A mesmerizing, heartbreaking graphic novel of immigrant life on New York’s Lower East Side at the turn of the twentieth century, as seen through the eyes of twin sisters whose lives take radically and tragically different paths.
For six-year-old Esther and Fanya, the teeming streets of New York’s Lower East Side circa 1910 are both a fascinating playground and a place where life’s lessons are learned quickly and often cruelly. In drawings that capture both the tumult and the telling details of that street life, Unterzakhn (Yiddish for “Underthings”) tells the story of these sisters: as wide-eyed little girls absorbing the sights and sounds of a neighborhood of struggling immigrants; as teenagers taking their own tentative steps into the wider world (Esther working for a woman who runs both a burlesque theater and a whorehouse, Fanya for an obstetrician who also performs illegal abortions); and, finally, as adults battling for their own piece of the “golden land,” where the difference between just barely surviving and triumphantly succeeding involves, for each of them, painful decisions that will have unavoidably tragic repercussions.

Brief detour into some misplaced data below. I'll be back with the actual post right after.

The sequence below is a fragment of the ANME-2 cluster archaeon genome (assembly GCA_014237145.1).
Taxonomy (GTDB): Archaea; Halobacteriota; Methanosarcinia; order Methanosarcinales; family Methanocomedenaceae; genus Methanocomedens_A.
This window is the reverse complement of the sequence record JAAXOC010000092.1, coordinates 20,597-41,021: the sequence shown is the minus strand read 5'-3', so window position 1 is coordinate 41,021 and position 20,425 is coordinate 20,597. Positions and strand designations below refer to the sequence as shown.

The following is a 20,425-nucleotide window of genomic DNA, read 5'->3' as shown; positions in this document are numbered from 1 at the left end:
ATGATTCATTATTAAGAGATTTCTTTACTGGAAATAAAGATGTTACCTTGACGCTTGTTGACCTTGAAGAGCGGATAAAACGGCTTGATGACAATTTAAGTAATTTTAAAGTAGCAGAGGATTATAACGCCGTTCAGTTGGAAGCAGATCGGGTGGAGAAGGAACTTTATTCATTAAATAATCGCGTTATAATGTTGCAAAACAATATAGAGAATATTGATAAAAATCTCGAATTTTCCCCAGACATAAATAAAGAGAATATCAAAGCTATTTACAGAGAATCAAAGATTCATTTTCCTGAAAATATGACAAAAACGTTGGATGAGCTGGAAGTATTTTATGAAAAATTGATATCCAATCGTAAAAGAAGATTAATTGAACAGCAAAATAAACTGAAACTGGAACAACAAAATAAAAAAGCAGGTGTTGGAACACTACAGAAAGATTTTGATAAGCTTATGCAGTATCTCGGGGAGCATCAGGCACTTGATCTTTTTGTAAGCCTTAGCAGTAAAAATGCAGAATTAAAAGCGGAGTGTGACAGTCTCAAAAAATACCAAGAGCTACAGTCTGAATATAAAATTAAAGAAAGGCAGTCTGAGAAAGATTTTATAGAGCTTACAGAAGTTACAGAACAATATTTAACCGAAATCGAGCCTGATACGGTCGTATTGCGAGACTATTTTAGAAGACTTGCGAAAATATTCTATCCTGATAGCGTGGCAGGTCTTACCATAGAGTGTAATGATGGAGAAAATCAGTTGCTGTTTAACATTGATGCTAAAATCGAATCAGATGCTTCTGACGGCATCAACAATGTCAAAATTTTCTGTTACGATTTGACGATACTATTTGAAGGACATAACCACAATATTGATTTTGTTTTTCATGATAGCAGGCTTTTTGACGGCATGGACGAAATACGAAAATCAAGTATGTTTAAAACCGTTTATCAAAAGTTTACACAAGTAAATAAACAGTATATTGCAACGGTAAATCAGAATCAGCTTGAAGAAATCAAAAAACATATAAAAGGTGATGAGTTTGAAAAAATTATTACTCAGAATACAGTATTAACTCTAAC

Praise for Unterzakhn:
“Historically informed and aesthetically compelling . . . Heavily inked cartoons beautifully depict period details and the Hester Street gossips as times evolve, and show how the two sisters’ similarities change into stark differences in appearance as they age. The text, salted with Yiddish, and the eloquently detailed images meld together to make this a good choice for readers who enjoyed Eleanor Widmer’s Up from Orchard Street or Hubert and Kerascoet’s Miss Don’t Touch Me.”
“Set in New York’s Lower East Side in the early twentieth century, Unterzakhn follows the lives of two sisters, Fanya and Esther . . . Corman gracefully traces both young women’s efforts to maintain control of their bodies in an unpredictable and at times violent world. She steeps her striking black-and-white artwork with period details, particularly in the clothes and the bustling street scenes. In a flashback scene set in Russia, especially, she echoes the swirling evocative style of Russian folk art . . . The story of Fanya and Esther’s struggles is beautifully drawn and hard to forget.”
“Lures you in with wittiness and sensuality . . . then bites you in the tuchus! Unterzakhn swirls with the energy of Almodóvar and the depth of Dostoyevsky as it follows the fates of two charmingly complicated twin sisters. I loved it.”
—Craig Thompson, author of Habibi